You Majored In What? Unusual Degrees That Could Be Right Up Your Alley
When you first start thinking about college, you will probably have a general idea of what your choices for a major are. You could study humanities, science, art, business, education, music and so on—you know the drill. But what if none of the traditional areas of study really set fire to your passions? You might be surprised to learn that there are plenty of specialized college degrees just underneath the academic surface, waiting to be discovered. One of the following extra-unique majors might be just what you’ve been looking for.
Aquaculture. This major mixes farming and fishing; students learn how to cultivate large communities of water creatures like algae, fish and shrimp. Some people even study how to grow pearls! Kentucky State University, Louisiana State University, SUNY Cobleskill.
Cereal Chemistry. No, it’s not the sparks that fly when your Rice Krispies crackle—cereal chemistry is the process of making healthy, great tasting cereal. You can thank cereal chemists for inventing some of the best concoctions over the years (Honey Nut Cheerios, anyone?), or do one better by joining their ranks. Kansas State University, North Dakota State University, Purdue University (Food Science Department).
Toy Design. Though the title of this degree seems self-explanatory, a lot goes into becoming a children’s toy designer. Prepare to learn some child psychology, 3-D visualization, mechanical engineering and some plain old Thomas Edison perseverance. Fashion Institute of Technology in New York, Otis College of Art and Design in Los Angeles, Savannah College of Art and Design.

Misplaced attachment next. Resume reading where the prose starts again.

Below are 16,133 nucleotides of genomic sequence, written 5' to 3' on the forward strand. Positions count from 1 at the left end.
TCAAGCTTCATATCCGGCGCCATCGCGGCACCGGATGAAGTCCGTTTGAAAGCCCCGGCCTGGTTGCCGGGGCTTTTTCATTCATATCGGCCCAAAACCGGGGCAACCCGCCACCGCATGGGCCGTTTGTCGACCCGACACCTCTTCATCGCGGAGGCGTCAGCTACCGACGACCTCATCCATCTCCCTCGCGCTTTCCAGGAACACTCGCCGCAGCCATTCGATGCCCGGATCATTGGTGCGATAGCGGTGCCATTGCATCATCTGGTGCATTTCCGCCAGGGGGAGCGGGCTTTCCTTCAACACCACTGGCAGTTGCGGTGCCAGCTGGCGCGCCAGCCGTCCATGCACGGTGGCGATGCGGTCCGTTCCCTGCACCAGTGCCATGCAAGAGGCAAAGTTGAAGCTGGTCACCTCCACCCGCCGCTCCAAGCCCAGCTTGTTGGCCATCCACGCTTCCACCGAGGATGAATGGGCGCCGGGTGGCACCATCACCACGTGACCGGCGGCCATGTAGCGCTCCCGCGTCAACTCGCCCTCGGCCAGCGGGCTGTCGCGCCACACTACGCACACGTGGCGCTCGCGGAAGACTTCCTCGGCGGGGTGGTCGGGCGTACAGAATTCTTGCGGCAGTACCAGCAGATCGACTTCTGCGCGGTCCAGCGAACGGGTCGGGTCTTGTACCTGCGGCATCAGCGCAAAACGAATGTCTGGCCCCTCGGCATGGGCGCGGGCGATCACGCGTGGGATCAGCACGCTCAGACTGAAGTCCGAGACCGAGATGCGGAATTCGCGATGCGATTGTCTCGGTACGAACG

Railroad Operations. Only a handful of schools around the country offer this degree; it prepares future train conductors, rail crews, train signalers and tracklayers for service. Put all those years of playing with toy trains to good use. Sacramento City College, San Bernardino Valley College, St. Philip’s College in Texas.
Mortuary Science. This one’s not for the faint of heart. Future morticians study dead bodies and learn embalming. Some students go on to become full-fledged funeral directors. One great perk is that there is always a huge demand for morticians, since the industry is never going to, uh, die. Lindenwood University in Missouri, Eastern Michigan University.
Equestrian Studies. If you love horses, this major is for you; the degree focuses on the breeding and care of horses of all stripes. Hopefully you’ll also be okay with smelly barns, working mostly outdoors and shoveling manure. North Dakota State University, Rocky Mountain College in Montana, Wilson College in Pennsylvania.
Other unique degrees include comedy writing, floristry, ranching, wood science, adventure recreation, bakery arts and even Canadian studies (not a bad idea, eh?). With this smorgasbord of lesser-known programs at your fingertips, you have an even greater chance of unearthing what you’re all about.